Otis Theodore and Effiegene Locke Wingo House
The Otis Theodore and Effiegene Locke Wingo House, which was the home of two members of the U.S. House of Representatives, is located in De Queen (Sevier County). Constructed in 1904, the house received extensive modifications over the decades and includes both Queen Anne and Craftsman details. It was added to the National Register of Historic Places on June 1, 2004.
The wood-frame house originally included five bedrooms and was fronted by a porch. At an unknown date but likely in the 1920s, the house received extensive remodeling and an addition. The remodeling included removal of the original porch and the addition of a Craftsman-style porch. At the same time, a half-story extension was added to the rear of the house, and a detached garage was constructed. Later modifications to the home include another addition at the rear of the home, constructed at an unknown date.
The south-facing home is located a few blocks west of downtown De Queen and is clad in weatherboard. A bay projection is located on the southwest corner of the home, with a wraparound porch stretching across the southern and eastern sides. The bay includes three one-over-one windows and one door. The main entrance to the home is located on the southern side of the home and is accessed by concrete steps. The home is accessible from the street by a set of concrete steps and a short sidewalk. At the time of the property’s nomination to the National Register, the sidewalk included an inscription of the name “Otis T. Wingo.” The Craftsman-style porch includes three wood-over-concrete-over-brick square columns.
The east side of the home includes a one-over-one window and a door in the original portion of the structure, with an aluminum window on the side of the rear addition. The rear of the home includes the addition made at the same time as the changes to the porch and the construction of the garage. The west side of the home includes a protruding cross gable room and several windows.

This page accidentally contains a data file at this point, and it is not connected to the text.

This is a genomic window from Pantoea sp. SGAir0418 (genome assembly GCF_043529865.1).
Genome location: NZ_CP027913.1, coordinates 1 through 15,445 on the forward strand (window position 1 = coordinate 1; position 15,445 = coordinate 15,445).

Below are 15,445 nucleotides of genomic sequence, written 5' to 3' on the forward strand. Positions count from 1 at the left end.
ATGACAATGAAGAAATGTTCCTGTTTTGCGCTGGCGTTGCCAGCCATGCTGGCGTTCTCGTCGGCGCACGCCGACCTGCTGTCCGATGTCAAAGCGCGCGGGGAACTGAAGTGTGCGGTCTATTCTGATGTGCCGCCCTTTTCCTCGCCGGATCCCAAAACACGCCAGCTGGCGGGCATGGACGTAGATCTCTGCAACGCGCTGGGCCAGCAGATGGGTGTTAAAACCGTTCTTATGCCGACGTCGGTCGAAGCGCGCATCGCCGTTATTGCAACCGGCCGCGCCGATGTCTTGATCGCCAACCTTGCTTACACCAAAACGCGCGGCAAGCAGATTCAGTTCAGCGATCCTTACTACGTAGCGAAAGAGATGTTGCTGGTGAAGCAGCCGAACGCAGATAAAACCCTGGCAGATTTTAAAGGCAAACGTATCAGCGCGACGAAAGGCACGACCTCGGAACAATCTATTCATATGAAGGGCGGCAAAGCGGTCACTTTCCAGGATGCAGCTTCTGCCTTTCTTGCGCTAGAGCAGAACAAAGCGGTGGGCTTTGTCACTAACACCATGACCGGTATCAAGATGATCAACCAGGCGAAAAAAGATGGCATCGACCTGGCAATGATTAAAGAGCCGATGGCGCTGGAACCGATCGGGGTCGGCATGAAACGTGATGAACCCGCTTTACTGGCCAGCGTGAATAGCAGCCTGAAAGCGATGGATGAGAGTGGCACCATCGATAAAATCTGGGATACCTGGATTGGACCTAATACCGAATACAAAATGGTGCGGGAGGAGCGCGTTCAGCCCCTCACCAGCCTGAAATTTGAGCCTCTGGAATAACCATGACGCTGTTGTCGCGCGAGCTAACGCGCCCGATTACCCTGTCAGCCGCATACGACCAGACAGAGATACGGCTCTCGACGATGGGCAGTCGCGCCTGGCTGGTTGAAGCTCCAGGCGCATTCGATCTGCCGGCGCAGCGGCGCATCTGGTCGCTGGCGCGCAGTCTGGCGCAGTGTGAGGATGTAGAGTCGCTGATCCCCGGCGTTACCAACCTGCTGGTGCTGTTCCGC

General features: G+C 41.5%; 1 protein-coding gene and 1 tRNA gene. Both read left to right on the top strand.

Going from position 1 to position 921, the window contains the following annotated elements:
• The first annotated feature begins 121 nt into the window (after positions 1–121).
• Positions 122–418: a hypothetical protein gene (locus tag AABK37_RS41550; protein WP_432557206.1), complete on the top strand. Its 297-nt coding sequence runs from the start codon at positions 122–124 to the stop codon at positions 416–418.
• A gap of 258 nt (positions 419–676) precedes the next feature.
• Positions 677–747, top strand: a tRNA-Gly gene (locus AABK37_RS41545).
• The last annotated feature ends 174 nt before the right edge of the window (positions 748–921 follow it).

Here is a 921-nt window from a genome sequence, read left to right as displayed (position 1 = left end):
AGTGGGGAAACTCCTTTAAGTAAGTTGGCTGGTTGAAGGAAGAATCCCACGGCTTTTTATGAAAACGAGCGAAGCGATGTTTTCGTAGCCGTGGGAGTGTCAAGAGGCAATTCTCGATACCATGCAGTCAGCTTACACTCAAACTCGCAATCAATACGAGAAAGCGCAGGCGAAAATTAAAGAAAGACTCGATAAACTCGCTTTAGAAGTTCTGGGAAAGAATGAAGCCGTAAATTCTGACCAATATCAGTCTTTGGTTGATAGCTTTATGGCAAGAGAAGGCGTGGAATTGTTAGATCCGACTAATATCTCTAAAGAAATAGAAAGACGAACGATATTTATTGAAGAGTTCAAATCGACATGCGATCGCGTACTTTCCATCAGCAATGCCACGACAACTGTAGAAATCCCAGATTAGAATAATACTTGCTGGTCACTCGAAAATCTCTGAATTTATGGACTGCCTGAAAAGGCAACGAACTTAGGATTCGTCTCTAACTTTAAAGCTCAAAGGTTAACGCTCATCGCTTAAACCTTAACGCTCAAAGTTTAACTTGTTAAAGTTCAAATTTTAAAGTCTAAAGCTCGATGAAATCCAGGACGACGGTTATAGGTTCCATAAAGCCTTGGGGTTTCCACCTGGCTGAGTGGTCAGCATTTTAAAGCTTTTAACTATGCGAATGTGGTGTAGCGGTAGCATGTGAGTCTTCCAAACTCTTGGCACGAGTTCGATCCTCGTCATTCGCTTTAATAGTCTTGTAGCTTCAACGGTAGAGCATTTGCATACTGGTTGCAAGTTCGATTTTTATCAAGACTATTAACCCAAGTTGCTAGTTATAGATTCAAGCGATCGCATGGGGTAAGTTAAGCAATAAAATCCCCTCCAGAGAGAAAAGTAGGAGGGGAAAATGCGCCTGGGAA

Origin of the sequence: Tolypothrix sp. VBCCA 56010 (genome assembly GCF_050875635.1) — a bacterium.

The garage includes some Craftsman details, including exposed rafter tails on the gable roof. The single car structure faces south and is clad in boards.
Otis Wingo moved to De Queen around 1900 and established a law practice in the town. Two years later, the Tennessee native married Effiegene Locke, a native of nearby Lockesburg (Sevier County). Otis Wingo served a term in the Arkansas Senate, from 1907 to 1909. His efforts helped establish what is now the University of Central Arkansas in Conway (Faulkner County). Elected to the U.S. House of Representatives in 1912, he represented the Fourth District until his death in 1930. After he was injured in a car accident in 1926, Otis relied heavily on Effiegene in the last years of his life. Upon his death, she was elected to fulfill the remainder of his term and was elected in her own right to a single term. The couple are buried together in Rock Creek Cemetery in Washington DC.
By 2023, the home had been sold at auction.
For additional information:
Hoofman, Judy. De Queen Centennial History, 1897–1997: A Photographic History of the City of De Queen, Arkansas. Murfreesboro, AR: Looking Glass Media, 1997.
“Otis Theodore and Effiegene Locke Wingo House.” National Register of Historic Places registration form. On file at Arkansas Historic Preservation Office, Little Rock, Arkansas. Online at https://www.arkansasheritage.com/docs/default-source/national-registry/sv0096-pdf.pdf?sfvrsn=e13e48c2_0 (accessed November 7, 2023).
Southeastern Louisiana University
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